Laying the Foundation for a World Without Poverty
The Master of Arts in Sustainable International Development (SID) is a multidisciplinary development graduate training program that prepares students to become development professionals meeting the needs of poor communities throughout the world. Founded in 1994, SID seeks to provide its students with a sound theoretical foundation for understanding different approaches to development, as well as a broad vision of how these approaches function in diverse societies. Students also acquire practical skills that will enable them to work directly with governments, non-profits and other organizations to alleviate poverty, provide health, education, sanitation and services, mitigate the effects of climate change and create more effective paths towards sustainable development.
A Holistic and Innovative Curriculum
SID offers an innovative two-year professional program that draws upon concepts of justice and social change and is based on a firm understanding of political and economic institutions, ecology, gender, human rights and ethics. In the first year students take multidisciplinary core courses in each of these thematic areas, as well as skills-based courses in planning and implementation and monitoring and evaluation. They also enroll in a wide range of elective courses offered at SID, throughout Brandeis and at other Boston-area universities.
In the second year, students apply their academic knowledge and newly acquired practical skills to real world problems, through field practicums with various development organizations around the world. During the practicum, students work on a Master’s Paper in the form of a case study. This paper is presented at a Capstone event in the Spring of the student’s second year. To cater to the varied backgrounds and interests of our students, in the second year, students also have the option of pursuing a full year Advanced Study or a one semester practice focused specialization in gender, development management or conservation.
Overall, the SID Curriculum aims to train future development leaders who can combine theoretical, conceptual and historical knowledge about deep rooted poverty, inequality and injustice with practical skills to address current and future economic, social, health, educational and environmental challenges in the world’s poorest communities.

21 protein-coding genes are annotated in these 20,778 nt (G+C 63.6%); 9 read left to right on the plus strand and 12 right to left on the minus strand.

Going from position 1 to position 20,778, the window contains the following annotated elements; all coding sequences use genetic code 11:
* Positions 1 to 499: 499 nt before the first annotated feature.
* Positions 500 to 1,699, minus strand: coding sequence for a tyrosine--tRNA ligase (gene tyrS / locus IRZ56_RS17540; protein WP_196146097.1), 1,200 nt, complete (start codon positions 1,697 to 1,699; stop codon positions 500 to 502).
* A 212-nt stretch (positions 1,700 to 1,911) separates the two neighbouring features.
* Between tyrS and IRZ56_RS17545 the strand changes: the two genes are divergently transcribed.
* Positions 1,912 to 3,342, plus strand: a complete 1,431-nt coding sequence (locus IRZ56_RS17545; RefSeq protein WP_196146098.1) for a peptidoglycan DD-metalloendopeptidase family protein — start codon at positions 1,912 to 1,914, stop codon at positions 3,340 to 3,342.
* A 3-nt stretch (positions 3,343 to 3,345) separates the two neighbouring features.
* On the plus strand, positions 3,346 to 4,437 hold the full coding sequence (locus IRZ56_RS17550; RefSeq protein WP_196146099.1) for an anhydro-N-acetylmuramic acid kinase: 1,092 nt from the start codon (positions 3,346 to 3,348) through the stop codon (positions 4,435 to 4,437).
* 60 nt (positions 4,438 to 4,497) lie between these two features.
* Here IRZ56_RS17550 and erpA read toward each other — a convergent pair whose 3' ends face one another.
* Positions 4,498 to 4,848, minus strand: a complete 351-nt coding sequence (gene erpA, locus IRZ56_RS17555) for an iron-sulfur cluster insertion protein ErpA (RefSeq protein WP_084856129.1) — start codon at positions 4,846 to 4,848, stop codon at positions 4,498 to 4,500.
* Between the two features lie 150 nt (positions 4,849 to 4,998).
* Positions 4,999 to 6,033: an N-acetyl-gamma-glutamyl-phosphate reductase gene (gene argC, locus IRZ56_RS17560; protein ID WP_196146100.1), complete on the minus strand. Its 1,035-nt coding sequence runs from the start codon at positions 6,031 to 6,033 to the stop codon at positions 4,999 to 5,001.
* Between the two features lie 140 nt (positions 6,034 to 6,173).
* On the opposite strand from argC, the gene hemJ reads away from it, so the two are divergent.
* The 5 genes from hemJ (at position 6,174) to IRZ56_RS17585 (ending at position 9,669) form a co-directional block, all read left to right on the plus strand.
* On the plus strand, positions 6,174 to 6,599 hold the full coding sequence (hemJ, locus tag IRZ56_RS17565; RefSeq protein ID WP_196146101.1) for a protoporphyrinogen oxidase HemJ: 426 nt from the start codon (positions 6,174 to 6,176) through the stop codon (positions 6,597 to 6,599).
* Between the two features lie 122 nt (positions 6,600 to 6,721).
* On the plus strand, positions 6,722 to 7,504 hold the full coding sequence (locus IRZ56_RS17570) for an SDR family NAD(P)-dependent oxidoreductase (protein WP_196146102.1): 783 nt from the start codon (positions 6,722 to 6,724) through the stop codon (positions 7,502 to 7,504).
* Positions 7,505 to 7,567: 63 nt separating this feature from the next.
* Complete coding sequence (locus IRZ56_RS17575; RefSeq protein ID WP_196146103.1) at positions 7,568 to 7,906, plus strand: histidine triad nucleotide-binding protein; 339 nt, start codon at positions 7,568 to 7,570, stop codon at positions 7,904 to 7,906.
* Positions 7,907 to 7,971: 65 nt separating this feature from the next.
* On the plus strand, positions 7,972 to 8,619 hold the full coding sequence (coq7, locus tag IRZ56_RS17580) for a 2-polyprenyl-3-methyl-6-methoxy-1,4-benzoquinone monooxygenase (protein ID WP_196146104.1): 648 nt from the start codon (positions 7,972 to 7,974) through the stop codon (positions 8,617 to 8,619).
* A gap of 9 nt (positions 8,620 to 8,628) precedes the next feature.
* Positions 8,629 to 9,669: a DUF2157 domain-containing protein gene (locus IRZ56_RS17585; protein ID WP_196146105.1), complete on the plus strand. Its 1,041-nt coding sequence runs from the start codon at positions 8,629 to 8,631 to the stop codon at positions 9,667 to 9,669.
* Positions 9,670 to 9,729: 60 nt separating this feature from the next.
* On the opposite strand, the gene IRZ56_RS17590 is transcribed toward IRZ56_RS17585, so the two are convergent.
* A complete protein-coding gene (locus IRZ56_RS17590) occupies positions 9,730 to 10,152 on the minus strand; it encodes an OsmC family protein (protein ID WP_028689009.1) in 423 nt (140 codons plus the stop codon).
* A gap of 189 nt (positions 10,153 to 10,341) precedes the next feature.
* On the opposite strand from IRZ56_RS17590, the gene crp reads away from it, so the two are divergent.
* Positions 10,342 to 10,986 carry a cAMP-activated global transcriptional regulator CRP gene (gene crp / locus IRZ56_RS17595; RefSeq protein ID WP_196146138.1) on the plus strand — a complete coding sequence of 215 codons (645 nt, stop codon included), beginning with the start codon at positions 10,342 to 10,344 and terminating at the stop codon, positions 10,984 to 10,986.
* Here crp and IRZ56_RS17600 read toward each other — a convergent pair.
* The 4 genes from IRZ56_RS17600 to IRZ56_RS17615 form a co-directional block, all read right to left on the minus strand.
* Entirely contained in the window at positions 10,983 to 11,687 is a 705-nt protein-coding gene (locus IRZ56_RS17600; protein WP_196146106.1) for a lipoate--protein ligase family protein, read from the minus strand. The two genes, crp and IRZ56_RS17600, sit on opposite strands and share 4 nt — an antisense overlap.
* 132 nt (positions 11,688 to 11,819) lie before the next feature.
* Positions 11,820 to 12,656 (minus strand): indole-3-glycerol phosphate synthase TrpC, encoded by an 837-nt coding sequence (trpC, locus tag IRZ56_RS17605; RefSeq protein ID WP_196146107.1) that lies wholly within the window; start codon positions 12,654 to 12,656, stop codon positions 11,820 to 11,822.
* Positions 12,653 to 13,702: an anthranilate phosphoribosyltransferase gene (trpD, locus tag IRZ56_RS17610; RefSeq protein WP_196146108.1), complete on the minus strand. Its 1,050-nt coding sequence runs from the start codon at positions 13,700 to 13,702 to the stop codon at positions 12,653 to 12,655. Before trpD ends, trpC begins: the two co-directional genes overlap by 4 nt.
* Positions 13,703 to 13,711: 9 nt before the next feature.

A Distinct and Diverse Community of Practice
SID is among the worlds largest and most diverse development graduate training programs, reflecting a diverse global community of students from more than 60 different countries, speaking over 100 languages. This diversity provides an intellectually challenging and collaborative forum that facilitates learning across cultures, the exchange of ideas and the mutual recognition and respect of perspectives, experience and expertise from different countries and cultures.
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Campus Visits and Webinars
The Heller School admissions team is here to guide you through the admissions process. We offer on-campus, off-campus, and online events for you to learn about everything our program offers, explore our campus, and get a feel for the Heller student experience. Learn more about setting up an individual visit on a weekday of your convenience, get details and/or register for one of our upcoming visit days, or see our webinar schedule.
Philosophy and Ethics of Development
SID is the first development graduate training program in the world to present its curriculum in a global liberal arts and human development framework. Ideas have histories and cultures and are considered at SID for their potential to help solve development problems. Our goal is to broaden and deepen critical thinking skills and to assist students to consider the ethical dimensions of development theory and practice and how ethics influence their own work.
Professor of International Development
Professor Laurence Simon's career in world development spans 40 years and has taken him from hands-on antipoverty work in Sri Lanka to the halls of power and influence. Friends and colleagues recently lauded Simon’s dedication over the decades, including many who thanked Simon for his selfless mentoring.more
Professor of International Development
"I fell in love with the Tsimane because they are sweet and peaceful. When you live in a small-scale society that practices cross-cousin marriage, the society ends up being a huge extended family and you have to learn how to manage your anger and get along."more
"The riots in Bolivia were so vocal and widely publicized that I started asking questions: How did I feel about what was going on? What was my responsibility to help?"more
"Development can be a complicated field. It's important for students to understand the bigger picture, and how to fit their goals into that picture."more